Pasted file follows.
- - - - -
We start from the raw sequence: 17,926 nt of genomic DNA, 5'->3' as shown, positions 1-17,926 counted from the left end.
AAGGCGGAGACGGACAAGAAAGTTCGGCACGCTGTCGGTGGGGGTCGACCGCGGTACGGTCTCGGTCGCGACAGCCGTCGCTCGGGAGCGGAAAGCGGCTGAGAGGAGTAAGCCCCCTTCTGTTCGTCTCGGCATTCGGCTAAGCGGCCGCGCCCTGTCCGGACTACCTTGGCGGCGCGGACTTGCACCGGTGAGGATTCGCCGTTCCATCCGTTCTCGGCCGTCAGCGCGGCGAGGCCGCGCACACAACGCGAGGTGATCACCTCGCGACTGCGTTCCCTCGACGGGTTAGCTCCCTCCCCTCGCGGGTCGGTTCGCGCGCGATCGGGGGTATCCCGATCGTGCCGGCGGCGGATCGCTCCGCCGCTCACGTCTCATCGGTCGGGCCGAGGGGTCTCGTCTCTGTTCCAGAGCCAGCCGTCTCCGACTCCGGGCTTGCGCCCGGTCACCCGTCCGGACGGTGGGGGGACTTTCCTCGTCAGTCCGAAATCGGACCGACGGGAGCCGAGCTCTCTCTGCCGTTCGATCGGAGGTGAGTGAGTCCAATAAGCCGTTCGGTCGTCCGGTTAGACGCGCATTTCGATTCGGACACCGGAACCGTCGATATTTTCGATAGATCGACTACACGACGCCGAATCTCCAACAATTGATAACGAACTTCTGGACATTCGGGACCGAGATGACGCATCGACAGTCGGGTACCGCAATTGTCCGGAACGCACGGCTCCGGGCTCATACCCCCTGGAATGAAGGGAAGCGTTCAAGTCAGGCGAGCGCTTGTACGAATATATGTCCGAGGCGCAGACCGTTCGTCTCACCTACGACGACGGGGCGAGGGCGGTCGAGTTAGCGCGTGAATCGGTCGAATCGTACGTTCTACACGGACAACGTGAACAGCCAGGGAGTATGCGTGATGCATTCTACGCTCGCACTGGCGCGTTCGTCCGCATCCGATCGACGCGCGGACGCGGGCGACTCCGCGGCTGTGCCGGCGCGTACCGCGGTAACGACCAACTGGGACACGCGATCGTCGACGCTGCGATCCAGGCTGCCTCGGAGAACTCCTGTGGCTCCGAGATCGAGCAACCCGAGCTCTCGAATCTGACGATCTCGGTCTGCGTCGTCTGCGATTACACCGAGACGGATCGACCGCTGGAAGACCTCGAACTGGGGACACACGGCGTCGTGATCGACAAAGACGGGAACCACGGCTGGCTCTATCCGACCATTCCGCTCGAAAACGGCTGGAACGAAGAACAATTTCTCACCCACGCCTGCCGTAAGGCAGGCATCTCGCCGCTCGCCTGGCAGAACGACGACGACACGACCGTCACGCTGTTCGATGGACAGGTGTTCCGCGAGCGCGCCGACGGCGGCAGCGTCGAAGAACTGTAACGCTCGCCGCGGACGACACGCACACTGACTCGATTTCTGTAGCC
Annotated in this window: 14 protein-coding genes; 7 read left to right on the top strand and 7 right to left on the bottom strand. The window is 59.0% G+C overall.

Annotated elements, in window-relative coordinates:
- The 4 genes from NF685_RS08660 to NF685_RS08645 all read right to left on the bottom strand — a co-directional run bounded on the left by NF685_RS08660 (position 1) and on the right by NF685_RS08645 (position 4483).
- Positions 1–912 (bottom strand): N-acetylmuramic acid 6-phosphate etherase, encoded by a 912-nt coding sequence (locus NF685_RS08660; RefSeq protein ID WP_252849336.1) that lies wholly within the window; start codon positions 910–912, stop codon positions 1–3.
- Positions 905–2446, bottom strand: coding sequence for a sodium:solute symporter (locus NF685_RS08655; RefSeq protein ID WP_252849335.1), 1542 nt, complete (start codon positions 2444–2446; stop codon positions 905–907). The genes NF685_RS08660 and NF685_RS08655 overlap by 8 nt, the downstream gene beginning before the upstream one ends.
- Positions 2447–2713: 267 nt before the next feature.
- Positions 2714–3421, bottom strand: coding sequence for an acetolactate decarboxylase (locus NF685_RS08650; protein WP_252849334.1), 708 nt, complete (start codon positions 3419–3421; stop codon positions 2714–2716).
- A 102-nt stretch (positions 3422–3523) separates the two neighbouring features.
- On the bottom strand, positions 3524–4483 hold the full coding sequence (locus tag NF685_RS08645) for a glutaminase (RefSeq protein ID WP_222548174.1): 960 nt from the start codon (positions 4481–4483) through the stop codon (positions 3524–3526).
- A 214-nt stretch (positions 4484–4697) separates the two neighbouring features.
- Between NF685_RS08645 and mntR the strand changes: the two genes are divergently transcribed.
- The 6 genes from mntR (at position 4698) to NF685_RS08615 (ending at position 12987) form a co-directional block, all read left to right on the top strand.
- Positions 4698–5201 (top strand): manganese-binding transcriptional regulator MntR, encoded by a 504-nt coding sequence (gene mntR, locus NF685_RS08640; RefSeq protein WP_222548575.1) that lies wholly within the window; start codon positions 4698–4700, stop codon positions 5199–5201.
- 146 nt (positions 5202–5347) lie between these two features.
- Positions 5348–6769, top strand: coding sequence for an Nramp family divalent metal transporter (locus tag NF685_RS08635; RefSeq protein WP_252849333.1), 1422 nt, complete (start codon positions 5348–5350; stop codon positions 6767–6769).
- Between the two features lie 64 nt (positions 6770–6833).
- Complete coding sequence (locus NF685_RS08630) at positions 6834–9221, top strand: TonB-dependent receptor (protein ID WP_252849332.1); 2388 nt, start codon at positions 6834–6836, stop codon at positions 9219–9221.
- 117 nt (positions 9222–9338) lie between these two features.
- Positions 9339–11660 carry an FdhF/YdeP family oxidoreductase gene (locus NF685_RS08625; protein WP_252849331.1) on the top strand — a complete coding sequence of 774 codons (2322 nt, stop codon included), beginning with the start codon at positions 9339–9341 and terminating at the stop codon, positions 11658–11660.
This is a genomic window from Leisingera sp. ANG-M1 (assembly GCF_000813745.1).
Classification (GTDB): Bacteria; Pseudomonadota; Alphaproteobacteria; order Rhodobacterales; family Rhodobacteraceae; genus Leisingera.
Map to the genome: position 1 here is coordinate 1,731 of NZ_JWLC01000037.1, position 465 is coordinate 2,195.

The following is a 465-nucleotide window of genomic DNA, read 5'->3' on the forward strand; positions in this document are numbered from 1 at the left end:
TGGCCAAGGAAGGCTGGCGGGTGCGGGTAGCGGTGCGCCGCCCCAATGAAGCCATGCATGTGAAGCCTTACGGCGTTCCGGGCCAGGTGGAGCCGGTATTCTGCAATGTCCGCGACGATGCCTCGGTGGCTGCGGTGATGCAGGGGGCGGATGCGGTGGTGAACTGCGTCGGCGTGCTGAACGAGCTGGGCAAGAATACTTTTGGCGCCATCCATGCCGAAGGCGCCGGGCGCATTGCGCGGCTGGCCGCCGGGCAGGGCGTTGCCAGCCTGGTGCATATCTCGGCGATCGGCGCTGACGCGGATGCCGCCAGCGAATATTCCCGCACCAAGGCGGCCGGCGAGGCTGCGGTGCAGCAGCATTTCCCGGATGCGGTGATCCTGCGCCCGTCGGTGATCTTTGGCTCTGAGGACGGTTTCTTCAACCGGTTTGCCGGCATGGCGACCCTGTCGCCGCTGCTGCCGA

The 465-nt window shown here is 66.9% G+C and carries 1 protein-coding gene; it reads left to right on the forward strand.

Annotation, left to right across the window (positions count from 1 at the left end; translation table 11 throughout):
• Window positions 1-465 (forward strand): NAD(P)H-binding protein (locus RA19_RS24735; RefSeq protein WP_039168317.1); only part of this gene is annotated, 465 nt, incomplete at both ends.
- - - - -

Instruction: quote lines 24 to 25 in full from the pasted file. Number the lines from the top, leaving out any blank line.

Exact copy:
Map to the genome: position 1 here is coordinate 1,731 of NZ_JWLC01000037.1, position 465 is coordinate 2,195.

The following is a 465-nucleotide window of genomic DNA, read 5'->3' on the forward strand; positions in this document are numbered from 1 at the left end: